The person may also notify Risk Management of their intent to sue. However, this usually requires hiring a lawyer, which is difficult, particularly for poorer people. Further, many complaints are not sufficient basis for a suit.

One other possible route is to complain to the new city Ombudsman. This office currently has only two staff people who take complaints regarding every city department. With over 600 complaints in its first three months, it is unlikely that the office will be able to pay close attention to every complaint of police misconduct.

In far too many cases, where a person does find the strength to register a complaint with the very Bureau whose members he or she is accusing of misconduct, the complaint is improperly processed. In the 1970s, the Internal Investigations Division was created in part because complaints brought to the precincts were seldom properly addressed. But, as noted previously, the January 1993 City Auditor's report shows that over 30% of the complaint calls reviewed were mishandled by IID.20 Currently, it is not possible to assess the number and nature of complaint calls that IID receives, because no complete record is kept.

Creating a complaint filing system that is independent of the Portland Police Bureau will make the sytem more accessible to individual complainants. Under this new system, a complainant will be able to go to the nearest neighborhood coalition office to file a formal written complaint. (M'Lou Christ of Southeast Uplift has agreed that this service could be handled by the coalition offices.) Translators will be provided for complainants who do not speak English. Postage-paid forms will be available in most city buildings, so complainants can easily file by mail.

Complainants, of course, may be officers as well as civilians.

After it is received, the complaint will be copied and sent to the office of civilian investigation, as well as to IID, at the complainant's request. (IID will choose whether to conduct its own investigation.) The office of investigation will log the receipt and nature of the complaint and begin the investigation. The office of investigation will also take complaints directly.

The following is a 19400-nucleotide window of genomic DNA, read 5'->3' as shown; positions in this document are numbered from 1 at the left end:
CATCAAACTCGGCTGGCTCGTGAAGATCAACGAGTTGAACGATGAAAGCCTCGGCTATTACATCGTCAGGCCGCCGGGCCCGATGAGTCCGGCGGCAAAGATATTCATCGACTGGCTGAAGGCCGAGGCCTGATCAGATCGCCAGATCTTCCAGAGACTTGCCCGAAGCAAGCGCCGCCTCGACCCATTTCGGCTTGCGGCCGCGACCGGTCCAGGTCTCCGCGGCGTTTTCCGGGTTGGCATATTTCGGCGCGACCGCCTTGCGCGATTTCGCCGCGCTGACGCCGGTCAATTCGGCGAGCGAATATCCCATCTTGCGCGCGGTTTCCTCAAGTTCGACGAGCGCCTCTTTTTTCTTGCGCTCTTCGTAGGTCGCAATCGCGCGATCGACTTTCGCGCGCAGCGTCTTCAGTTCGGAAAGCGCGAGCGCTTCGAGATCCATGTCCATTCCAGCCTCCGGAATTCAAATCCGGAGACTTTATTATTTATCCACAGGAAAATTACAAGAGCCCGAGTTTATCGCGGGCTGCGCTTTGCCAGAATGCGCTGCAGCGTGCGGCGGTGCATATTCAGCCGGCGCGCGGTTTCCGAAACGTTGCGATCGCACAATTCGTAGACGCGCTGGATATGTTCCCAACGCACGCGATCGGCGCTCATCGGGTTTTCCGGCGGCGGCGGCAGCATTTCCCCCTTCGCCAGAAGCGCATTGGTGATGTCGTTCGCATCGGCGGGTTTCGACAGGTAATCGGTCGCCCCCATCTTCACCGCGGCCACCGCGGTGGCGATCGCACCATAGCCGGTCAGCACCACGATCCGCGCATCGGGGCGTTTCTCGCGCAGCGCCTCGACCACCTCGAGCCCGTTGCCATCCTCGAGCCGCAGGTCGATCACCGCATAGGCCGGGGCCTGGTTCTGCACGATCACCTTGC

VII. Mediation

The Santa Clara County Bar Association makes an excellent argument for mediation in its report on civilian review:

A non-adversarial, voluntary, informal resolution process should be established for complaints of a minor nature. Some complaints arise from simple misunderstandings or minor acts of rudeness or discourtesy. No one should have an interest in resolving these sorts of issues with an overly formal and time-consuming complaint investigation or hearing.

The officer may be quite willing to apologize or sit down with a complainant and explain things from his or her perspective. A complainant is probably more interested in being treated with respect by the officer and having his or her concerns acknowledged than in having the officer disciplined. Unless there is a pattern of similar conduct by the officer, neither the police department nor the Civilian Review Board should have any independent interest in a formal investigation of these kinds of complaints.

This informal resolution process could range from sitting down with a mediator to a private meeting to a written apology. It should be completely voluntary on the part of both the officer and the complainant.21

Of course, the implications of entering into mediation and the exact mechanics of the process will be fully explained before a complainant chooses that route.

20. City Auditor, op cit., pp. 18-19. 21. Santa Clara Bar Associaton Report, op cit., p. 21
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